He is eventually visited by a sick man named Buckley whom he injects with Meirschultz’s magic serum, transforming the man into a raging lunatic who, in a wonderful moment of scenery chewing that would make Dwight Frye proud, kidnaps a re-animated woman and runs off through the countryside to God knows where. When Mrs. Buckley realizes this doctor is a killer, she decides, for some reason, that he’s the guy who will find her husband. But before too long, Maxwell becomes paranoid and locks her in his basement.
Meanwhile, across town, there’s a troupe of burlesque performers who are mostly in the movie to lounge around in skimpy clothing. One of them, conveniently enough, is the estranged wife of our protagonist. When she finds out that he is to inherit a large fortune, she somehow seeks him out and ends up locked in the basement with Mrs. Buckley, where they are forced into a fight to the death with hypodermic needles in a filthy rat and frog-infested basement. Pretty soon, the police show up to intervene and guess who they hear meowing through the brick wall.
Look, Maniac is a lot of things, but one thing it is not is boring. From the absolutely ridiculous narrative which borrows pretty liberally from the works of Poe (The Black Cat and The Tell Tale Heart, specifically) to the over-the-top performances to the weird subplots (including a neighbor who raises cats for their fur), this film jams its foot on the gas pedal and never lets up. It’s clear that Dwain Esper wanted to take a more economical approach, squeezing as much controversial content into the film as he could, rather than telling a satisfying story, but that’s the point. People can get a good story anywhere. Maniac delivered gratuitous nudity, outrageous violence, and other cheap thrills at a time when audiences couldn’t get it anywhere else, and they could get in and out in less than an hour. Yeah, that’s right. It clocks in at a brisk 51 minutes and the only real time that’s wasted are those minutes spent “educating” the audience on various mental illnesses, which frankly are pretty hilarious on their own.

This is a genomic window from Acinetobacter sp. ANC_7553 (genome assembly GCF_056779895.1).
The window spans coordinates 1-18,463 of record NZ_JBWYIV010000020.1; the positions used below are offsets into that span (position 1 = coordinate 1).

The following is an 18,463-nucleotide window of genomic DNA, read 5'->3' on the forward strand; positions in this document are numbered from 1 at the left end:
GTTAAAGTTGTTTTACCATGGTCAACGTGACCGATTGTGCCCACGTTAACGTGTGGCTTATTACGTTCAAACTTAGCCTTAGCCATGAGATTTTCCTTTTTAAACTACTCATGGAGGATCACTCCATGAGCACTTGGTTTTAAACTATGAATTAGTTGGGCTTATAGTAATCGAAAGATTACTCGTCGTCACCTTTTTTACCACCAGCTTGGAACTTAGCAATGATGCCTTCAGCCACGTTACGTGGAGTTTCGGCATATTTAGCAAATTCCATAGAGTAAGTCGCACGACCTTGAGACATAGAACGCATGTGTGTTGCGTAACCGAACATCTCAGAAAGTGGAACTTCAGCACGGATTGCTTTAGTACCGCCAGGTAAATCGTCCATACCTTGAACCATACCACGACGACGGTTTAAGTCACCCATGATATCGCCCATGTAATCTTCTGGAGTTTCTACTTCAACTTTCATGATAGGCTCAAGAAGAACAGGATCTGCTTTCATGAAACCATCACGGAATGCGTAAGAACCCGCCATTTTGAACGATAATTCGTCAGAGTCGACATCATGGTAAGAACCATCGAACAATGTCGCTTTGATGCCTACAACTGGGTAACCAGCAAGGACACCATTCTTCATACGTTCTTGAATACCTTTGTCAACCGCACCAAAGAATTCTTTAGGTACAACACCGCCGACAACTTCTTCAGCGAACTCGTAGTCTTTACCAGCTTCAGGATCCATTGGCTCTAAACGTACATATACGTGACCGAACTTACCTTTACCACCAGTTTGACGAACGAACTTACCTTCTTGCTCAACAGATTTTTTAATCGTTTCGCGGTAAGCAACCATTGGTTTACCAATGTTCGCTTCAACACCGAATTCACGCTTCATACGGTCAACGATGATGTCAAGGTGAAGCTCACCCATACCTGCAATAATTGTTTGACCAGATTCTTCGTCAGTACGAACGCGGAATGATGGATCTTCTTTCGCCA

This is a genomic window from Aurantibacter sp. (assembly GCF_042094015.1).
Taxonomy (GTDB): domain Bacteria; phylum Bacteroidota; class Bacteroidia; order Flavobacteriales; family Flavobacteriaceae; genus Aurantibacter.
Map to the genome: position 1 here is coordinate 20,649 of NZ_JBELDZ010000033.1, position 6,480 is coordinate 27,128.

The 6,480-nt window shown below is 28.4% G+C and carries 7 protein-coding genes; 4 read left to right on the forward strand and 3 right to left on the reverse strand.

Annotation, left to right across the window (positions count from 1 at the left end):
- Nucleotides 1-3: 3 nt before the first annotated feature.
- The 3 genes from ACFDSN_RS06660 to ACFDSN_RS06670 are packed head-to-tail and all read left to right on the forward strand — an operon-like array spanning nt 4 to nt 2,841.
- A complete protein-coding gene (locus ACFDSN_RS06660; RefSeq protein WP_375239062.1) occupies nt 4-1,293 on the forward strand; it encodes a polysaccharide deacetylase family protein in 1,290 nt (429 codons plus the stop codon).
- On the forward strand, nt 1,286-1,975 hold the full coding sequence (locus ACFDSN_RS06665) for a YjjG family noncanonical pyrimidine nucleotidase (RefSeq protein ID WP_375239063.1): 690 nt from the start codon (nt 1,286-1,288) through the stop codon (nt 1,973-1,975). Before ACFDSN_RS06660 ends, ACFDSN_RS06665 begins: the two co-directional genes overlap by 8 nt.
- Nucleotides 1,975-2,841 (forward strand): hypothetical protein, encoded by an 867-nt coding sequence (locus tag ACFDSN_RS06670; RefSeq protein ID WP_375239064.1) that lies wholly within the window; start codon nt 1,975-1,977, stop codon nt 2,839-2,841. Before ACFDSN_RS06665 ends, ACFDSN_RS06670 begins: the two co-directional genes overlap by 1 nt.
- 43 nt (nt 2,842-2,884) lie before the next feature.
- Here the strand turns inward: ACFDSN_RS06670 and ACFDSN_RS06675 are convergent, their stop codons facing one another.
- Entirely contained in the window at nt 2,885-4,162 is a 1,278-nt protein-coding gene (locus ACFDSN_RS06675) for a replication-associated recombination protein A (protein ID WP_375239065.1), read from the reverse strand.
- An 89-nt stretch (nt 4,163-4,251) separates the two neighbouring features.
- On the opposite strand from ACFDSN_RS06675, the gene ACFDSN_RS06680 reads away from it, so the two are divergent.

Of course, Esper continued this trend, later releasing Marihuana, which was just another excuse to depict teenagers committing various acts of depravity and violence disguised as a propaganda film about the dangers of pot, as well as acquiring the rights to Reefer Madness (a legitimate propaganda film) and re-cutting it for the exploitation circuit. Say what you want about him as a filmmaker, but Dwain Esper knew exactly what he wanted and knew exactly how to deliver it, which, at the end of the day, is really all that matters, isn’t it?
Maniac is now in the public domain (as are all of Esper’s films), so it’s available pretty much anywhere, including Mill Creek Entertainment’s 50 Horror Classics box set. But absolutely seek this one out because it’s well worth your time.